Los Angeles lacks a Manhattan-sized collecting community, but that isn’t stopping east coast dealers from betting the town can support a bevy of big-ticket players. Blue-chip traders L&M Arts and Matthew Marks have both announced plans for LA outposts in 2010, while major established galleries are investing millions to expand their facilities.
Gagosian is doubling the size of its Beverly Hills branch, and will open the 11,600 sq. ft Richard Meier design next year. LA veterans Blum & Poe, who celebrated their 15th anniversary this year, recently opened an expansive 21,000 sq. ft gallery in the Culver City district, a lavish upgrade from their former quarters. “People were questioning the logic of opening [such] a venue at this time,” said co-founder Tim Blum. “I’ve been flabbergasted by the first month here. Everyone stepped up to the plate.” Blum sold works by a range of artists, including Mark Grotjahn, Carroll Dunham and Takashi Murakami’s $1.5m silver Oval Buddha Silver, 2008.
“The 800-pound gorillas seem to be taking advantage of a down market, while the smaller guys are struggling,” said Rick Wolf, Los Angeles-based art adviser and former west coast head of Sotheby’s. While some dealers are expanding, the budget-cutting auction houses have pulled back their LA operations. Both Sotheby’s and Christie’s have slashed jobs and reduced their regional activities.
Yet the city still lags in the development of a broad collector base—beyond the well-known die-hards like Eli Broad and Michael Ovitz. “There is so much money on a per capita basis, and there is not nearly the collecting sensibility that one would see in New York, Boston or Philadelphia,” said Wolf. Some dealers, like David Kordansky, do a minority of their sales at home. He makes an estimated 70-80% of his sales out of town, cultivating collectors at international art fairs, or selling to buyers who live outside LA, but who periodically sweep through town.
Yet Kordansky relishes the freedom of operating in LA. “Because we are seemingly removed from New York as the epicentre, there can be these kinds of idiosyncratic positions that you can take,” he said. “There’s still the open and free terrain, and room to make interesting statements. You can make real artist statements, without paying exorbitant rents. It’s still, even for me, this weirdly exotic terrain.”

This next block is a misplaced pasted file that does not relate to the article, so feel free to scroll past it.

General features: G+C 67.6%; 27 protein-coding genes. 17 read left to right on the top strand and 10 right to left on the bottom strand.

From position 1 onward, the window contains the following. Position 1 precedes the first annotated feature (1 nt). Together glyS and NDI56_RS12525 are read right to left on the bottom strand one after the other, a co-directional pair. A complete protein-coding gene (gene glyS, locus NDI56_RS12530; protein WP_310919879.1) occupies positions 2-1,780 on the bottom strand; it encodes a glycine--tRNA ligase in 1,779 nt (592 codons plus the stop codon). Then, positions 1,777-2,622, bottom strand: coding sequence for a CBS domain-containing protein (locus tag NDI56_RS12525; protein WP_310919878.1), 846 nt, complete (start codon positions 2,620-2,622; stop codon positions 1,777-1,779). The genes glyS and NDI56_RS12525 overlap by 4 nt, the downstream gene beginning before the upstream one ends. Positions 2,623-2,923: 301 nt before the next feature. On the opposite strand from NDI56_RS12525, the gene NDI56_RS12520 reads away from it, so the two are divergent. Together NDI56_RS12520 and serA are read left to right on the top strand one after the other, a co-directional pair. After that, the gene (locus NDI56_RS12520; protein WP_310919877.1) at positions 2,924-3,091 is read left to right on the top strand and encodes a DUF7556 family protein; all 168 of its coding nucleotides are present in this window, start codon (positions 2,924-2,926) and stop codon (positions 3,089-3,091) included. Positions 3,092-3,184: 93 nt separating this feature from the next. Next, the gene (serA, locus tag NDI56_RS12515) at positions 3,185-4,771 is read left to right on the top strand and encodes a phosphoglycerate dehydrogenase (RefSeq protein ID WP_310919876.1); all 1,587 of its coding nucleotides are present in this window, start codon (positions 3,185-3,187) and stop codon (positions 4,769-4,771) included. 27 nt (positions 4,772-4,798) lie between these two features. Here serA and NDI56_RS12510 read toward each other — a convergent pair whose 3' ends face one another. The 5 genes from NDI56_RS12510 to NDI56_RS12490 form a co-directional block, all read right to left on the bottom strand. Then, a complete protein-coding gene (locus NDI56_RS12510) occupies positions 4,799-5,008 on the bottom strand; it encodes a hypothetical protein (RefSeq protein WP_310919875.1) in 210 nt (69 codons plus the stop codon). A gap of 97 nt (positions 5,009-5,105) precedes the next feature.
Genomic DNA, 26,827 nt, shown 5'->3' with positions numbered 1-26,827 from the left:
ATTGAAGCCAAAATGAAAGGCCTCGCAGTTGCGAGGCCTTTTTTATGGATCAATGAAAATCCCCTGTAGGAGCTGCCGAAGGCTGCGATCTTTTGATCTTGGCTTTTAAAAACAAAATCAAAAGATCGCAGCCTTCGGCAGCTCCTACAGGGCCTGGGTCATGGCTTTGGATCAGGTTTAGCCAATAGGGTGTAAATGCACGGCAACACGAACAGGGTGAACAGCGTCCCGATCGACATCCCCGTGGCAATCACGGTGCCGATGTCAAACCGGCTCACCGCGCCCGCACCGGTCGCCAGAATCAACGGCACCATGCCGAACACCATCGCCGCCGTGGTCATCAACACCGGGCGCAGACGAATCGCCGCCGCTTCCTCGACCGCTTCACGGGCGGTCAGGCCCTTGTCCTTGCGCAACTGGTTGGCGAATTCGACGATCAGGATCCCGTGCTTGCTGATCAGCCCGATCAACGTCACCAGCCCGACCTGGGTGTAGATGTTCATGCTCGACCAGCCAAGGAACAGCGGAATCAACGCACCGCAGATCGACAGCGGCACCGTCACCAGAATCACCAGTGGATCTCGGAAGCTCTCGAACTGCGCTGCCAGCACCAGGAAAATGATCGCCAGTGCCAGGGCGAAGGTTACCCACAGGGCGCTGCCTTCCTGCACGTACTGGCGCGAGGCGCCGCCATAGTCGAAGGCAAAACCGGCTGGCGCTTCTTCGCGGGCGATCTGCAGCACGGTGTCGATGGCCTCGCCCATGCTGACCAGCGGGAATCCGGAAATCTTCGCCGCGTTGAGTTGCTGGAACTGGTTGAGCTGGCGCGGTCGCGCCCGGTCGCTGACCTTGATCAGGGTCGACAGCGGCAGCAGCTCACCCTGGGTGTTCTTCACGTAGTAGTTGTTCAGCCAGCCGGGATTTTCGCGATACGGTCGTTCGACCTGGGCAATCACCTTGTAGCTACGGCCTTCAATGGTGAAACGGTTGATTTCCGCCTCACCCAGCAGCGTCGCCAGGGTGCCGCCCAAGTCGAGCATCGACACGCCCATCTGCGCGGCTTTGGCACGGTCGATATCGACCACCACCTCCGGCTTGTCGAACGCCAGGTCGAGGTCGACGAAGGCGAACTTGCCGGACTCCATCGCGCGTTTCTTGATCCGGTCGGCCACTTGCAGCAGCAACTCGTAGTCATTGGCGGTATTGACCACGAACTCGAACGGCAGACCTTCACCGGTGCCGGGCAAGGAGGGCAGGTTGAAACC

From the start, Kordansky—a native east coaster—chose to focus on LA artists. “Early on, one of my main objectives was to show young artists who had little or no representation or recognition in LA,” he said. Some of his artists, including sculptors Aaron Curry, Thomas Houseago and mixed-media artist Elad Lassry, have secured international reputations.
LA boasts no shortage of art merchants. Some 600 “showcases” present art in the city, according to a July article in the Los Angeles Times, citing local web-based guide ArtScene. About 20 have folded this year, according to the article, including Black Dragon and Mesler & Hug.
Over the years, a string of east coast galleries have opened LA branches, hoping to tap into the great movie industry money. Most times, these experiments have flopped. Dealers who have opened and closed include Luhring Augustine, Michele Maccarone, Elizabeth Dee and Zach Feuer. One dealer said the expansion was futile: New York collectors would buy from LA shows, trying to get a first crack at new work. Meanwhile, LA collectors preferred buying from New York. The net result: higher shipping costs and an unsubstantial bump in sales.
Nevertheless, New York dealers keep coming. “LA is on the map now,” said art adviser Helen Alameda Lewis. Today’s gallery geography is as diffuse and diverse as LA’s multicultural population. “It’s a sprawling landscape,” said Kordansky. “It’s an eclectic group of galleries in all of these areas.” A clutch of scrappy galleries popped up in the low-rent Chinatown district, focusing mainly on new, younger art. But the Chinatown area is in flux, say dealers, as some of the energy has gravitated to the industrial Culver City, where Blum & Poe first moved in 2003, attracting others, like Kordansky, Peres Projects and Acme.
Another set of dealers, on the hunt for cheap rent, set up in storefront spaces around gritty downtown Hollywood. Two-and-a-half year old Overduin and Kite are located here. The galley represents six or seven artists including Dianna Molzan, Barry Johnston and Scott Olson. “Collectors are starting to cool off,” said Kite, who has noticed a new reluctance to purchase from digital images. Prices at the gallery range from $2,000 to $200,000 and the clientele spans “young collectors who are eager to collect artists of their own generation to Ovitz-types who are also collecting young”.
For a town with a small locus of around 50 to 100 serious collectors—according to dealers—there are no shortage of art fairs. Tim Fleming, the former director of Art LA, launches Art Los Angeles Contemporary with about 45 exhibitors at the Pacific Design Center from 28-31 January. Dealers include New York’s Gavin Brown’s Enterprise, LA’s Regen Projects and Berlin’s Klosterfelde. Fleming is aiming to attract 9,000 visitors, which he says is about 500 more than attended Art LA in 2008. Art LA’s sixth edition is slated to run from 21-24 January, according to dealer and fair founder Stephen Cohen, who also runs a photography fair, Photo LA. The more traditional Los Angeles Art Show runs from 20-24 January at the LA convention centre. Starting a new fair in this environment is not easy. Attracting collectors willing to wing in from Europe and New York is an uphill battle. “All of us are working hard to bring people to the fair,” said Fleming. “It’s tough to get people to come all the way out here.”
Originally appeared in The Art Newspaper as 'Dealers look to LA future'